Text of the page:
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TonyTax, Tax Consultant
Category: Tax
Satisfied Customers: 15915
Experience:  Inc Tax, CGT, Corp Tax, IHT, VAT.
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My husband and I have been separated years. He now

Customer Question

My husband and I have been separated for eight years. He now lives in Norway (his home country) where he rents accommodation. We bought the London flat as our family home twenty two years ago. I am still living there. The mortgage is still in both our names since I earn very little and if we had split the property I would never have got another mortgage and I would have lost my home. I have been paying the mortgage on my own however. We bought it for £56,000 and I have recently had it valued at 575,000.
He left eight years ago and moved to his country Norway, where he now rents. I am thinking of moving. But wonder if he will be liable for capital gains tax. And if he is whether we can avoid this by him giving me his half? Would I then have to stay here for a period of time (months/years) to establish that it was my residential property alone?
Submitted: 1 year ago.
Category: Tax
Expert:  TonyTax replied 1 year ago.
Hi. Let me take a look at this and I'll get back to you in a bit. I have an answer but it will take a little time.
Expert:  TonyTax replied 1 year ago.
As the property was not transferred to you within the tax year that you separated, you don't have the option to use the exemption from Capital Gains Tax for intra-spouse transfers of assets. Such a transfer now would normally give rise to a CGT liability for your husband. Non-UK residents have been subject to CGT on the disposal of UK residential property since 6 April 2015. You can read about that here and here. In your case, if your husband gave you his share, the best option would be to use the 5 April 2015 value as the cost of his share of the property so only any increase in the value of his share since then would be subject to CGT. This would also have the effect of substantially increasing your cost for CGT purposes for the share of the property being given to you. That would be useful if you moved out in future and didn't sell the property. If you sold it now, your share of any gain will be exempt from CGT as the property will have been your main home for the entire period of ownership. An alternative would be to have your husband transfer his share of the property to you and for the two of you to sign a joint election under Section 225B Taxation of Chargeable Gains Act 1922 so that the paper gain incurred by your husband is exempted from CGT. As he doesn't own another property which could be considered to be his main residence, there would be no detrimental effect on such a property tax wise. Take a look at the notes here for more information on a Section 225 election. How your husband's paper gain would be treated in Norway is something he would need to take local advice on. As far as you are concerned, if you sold the property after having become the sole owner, your gain will be exempt from CGT due to the main residence exemption rules as you will have lived in for the entirety of your having owned a share or all of it. The notes here and here give some useful information on separation and divorce tax consequences. I hope this helps but let me know if you have any further questions.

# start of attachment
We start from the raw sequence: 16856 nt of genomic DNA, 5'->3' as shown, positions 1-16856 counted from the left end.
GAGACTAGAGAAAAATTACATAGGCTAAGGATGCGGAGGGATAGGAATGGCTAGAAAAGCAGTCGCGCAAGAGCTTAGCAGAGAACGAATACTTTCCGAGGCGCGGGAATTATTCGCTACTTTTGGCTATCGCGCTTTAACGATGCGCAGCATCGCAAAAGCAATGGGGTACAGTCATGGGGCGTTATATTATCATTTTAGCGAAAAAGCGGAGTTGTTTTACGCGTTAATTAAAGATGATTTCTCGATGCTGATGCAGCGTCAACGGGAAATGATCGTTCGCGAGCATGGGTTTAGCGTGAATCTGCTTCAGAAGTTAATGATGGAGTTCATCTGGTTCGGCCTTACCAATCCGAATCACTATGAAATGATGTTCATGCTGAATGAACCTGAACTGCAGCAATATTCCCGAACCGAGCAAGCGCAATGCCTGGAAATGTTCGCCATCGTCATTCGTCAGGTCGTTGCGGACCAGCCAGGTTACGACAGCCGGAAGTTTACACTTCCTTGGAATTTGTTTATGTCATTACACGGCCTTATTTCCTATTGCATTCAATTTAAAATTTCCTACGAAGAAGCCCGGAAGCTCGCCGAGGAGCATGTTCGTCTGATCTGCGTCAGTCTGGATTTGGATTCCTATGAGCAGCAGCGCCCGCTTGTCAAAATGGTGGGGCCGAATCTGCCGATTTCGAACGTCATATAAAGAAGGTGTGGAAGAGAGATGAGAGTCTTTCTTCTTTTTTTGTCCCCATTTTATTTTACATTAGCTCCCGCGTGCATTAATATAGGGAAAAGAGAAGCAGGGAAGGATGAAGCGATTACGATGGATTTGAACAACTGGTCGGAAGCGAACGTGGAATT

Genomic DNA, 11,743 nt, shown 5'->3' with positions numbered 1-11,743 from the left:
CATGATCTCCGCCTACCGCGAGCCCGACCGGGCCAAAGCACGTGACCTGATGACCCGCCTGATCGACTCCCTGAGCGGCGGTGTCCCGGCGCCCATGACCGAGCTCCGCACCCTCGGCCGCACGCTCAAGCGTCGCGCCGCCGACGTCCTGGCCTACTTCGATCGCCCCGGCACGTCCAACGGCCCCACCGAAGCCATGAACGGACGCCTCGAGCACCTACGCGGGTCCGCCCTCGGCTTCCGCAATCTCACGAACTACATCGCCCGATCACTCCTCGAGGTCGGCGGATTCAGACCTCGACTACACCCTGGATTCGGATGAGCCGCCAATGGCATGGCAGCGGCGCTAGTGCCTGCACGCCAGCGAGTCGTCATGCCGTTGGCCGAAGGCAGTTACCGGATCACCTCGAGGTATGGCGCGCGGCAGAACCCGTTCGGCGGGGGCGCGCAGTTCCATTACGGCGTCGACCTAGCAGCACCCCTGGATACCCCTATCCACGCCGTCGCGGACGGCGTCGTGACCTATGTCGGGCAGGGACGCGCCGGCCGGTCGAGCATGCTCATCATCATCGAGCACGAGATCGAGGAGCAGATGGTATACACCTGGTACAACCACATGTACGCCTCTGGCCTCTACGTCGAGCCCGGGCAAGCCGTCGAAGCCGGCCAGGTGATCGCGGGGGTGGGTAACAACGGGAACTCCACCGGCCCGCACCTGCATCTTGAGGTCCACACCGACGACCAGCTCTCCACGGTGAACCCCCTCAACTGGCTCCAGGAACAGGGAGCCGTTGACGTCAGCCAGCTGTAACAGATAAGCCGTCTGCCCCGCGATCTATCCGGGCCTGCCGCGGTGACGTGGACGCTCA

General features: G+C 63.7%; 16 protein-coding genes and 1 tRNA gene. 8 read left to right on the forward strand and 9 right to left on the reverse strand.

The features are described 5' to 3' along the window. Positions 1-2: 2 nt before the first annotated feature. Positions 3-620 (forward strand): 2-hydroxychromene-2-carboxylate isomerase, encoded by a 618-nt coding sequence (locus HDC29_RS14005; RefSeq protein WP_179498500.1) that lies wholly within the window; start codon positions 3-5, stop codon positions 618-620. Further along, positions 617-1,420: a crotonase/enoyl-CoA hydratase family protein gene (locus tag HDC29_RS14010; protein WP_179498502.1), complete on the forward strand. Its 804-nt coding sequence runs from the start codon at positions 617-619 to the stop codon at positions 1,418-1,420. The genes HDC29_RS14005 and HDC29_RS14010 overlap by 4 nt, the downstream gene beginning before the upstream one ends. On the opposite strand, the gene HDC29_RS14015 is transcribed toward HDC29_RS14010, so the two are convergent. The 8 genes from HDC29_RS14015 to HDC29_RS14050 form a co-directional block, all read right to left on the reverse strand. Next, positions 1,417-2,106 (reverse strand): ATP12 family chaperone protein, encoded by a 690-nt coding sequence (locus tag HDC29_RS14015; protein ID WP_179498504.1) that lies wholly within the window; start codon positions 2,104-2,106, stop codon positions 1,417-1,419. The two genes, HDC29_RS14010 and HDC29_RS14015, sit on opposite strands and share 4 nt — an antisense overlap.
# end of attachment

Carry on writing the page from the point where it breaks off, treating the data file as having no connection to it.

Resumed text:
Customer: replied 1 year ago.
I don't understand what you mean by using April 2015 as date for valuing his share of the gains? Nor what it would mean an increase in spots share of CGT for me. Perhaps I'm being thick!
Expert:  TonyTax replied 1 year ago.